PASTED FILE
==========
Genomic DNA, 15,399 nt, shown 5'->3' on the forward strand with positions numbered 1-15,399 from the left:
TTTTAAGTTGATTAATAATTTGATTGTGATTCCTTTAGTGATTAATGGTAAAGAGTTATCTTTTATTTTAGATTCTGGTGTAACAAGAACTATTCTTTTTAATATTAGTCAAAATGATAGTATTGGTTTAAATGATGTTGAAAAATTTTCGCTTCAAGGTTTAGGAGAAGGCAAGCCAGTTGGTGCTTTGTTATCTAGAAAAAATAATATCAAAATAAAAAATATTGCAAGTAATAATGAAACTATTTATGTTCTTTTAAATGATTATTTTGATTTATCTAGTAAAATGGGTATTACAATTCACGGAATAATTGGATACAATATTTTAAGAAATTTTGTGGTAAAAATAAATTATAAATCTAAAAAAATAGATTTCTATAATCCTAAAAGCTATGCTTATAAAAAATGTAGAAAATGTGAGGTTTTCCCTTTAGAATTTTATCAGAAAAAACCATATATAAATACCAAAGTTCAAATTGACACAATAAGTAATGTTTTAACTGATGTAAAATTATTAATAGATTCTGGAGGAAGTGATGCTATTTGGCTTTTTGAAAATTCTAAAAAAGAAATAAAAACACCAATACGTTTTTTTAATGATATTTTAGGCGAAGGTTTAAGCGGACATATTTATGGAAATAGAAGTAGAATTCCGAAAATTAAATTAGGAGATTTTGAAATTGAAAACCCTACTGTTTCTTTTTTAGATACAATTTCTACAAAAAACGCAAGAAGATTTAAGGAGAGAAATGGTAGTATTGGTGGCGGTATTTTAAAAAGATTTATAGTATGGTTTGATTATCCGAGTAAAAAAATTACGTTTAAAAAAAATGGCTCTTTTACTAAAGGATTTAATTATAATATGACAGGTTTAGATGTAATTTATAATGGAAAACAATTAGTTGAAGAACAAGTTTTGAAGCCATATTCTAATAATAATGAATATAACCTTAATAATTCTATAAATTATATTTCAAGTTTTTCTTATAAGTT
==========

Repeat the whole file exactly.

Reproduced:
Genomic DNA, 15,399 nt, shown 5'->3' on the forward strand with positions numbered 1-15,399 from the left:
TTTTAAGTTGATTAATAATTTGATTGTGATTCCTTTAGTGATTAATGGTAAAGAGTTATCTTTTATTTTAGATTCTGGTGTAACAAGAACTATTCTTTTTAATATTAGTCAAAATGATAGTATTGGTTTAAATGATGTTGAAAAATTTTCGCTTCAAGGTTTAGGAGAAGGCAAGCCAGTTGGTGCTTTGTTATCTAGAAAAAATAATATCAAAATAAAAAATATTGCAAGTAATAATGAAACTATTTATGTTCTTTTAAATGATTATTTTGATTTATCTAGTAAAATGGGTATTACAATTCACGGAATAATTGGATACAATATTTTAAGAAATTTTGTGGTAAAAATAAATTATAAATCTAAAAAAATAGATTTCTATAATCCTAAAAGCTATGCTTATAAAAAATGTAGAAAATGTGAGGTTTTCCCTTTAGAATTTTATCAGAAAAAACCATATATAAATACCAAAGTTCAAATTGACACAATAAGTAATGTTTTAACTGATGTAAAATTATTAATAGATTCTGGAGGAAGTGATGCTATTTGGCTTTTTGAAAATTCTAAAAAAGAAATAAAAACACCAATACGTTTTTTTAATGATATTTTAGGCGAAGGTTTAAGCGGACATATTTATGGAAATAGAAGTAGAATTCCGAAAATTAAATTAGGAGATTTTGAAATTGAAAACCCTACTGTTTCTTTTTTAGATACAATTTCTACAAAAAACGCAAGAAGATTTAAGGAGAGAAATGGTAGTATTGGTGGCGGTATTTTAAAAAGATTTATAGTATGGTTTGATTATCCGAGTAAAAAAATTACGTTTAAAAAAAATGGCTCTTTTACTAAAGGATTTAATTATAATATGACAGGTTTAGATGTAATTTATAATGGAAAACAATTAGTTGAAGAACAAGTTTTGAAGCCATATTCTAATAATAATGAATATAACCTTAATAATTCTATAAATTATATTTCAAGTTTTTCTTATAAGTT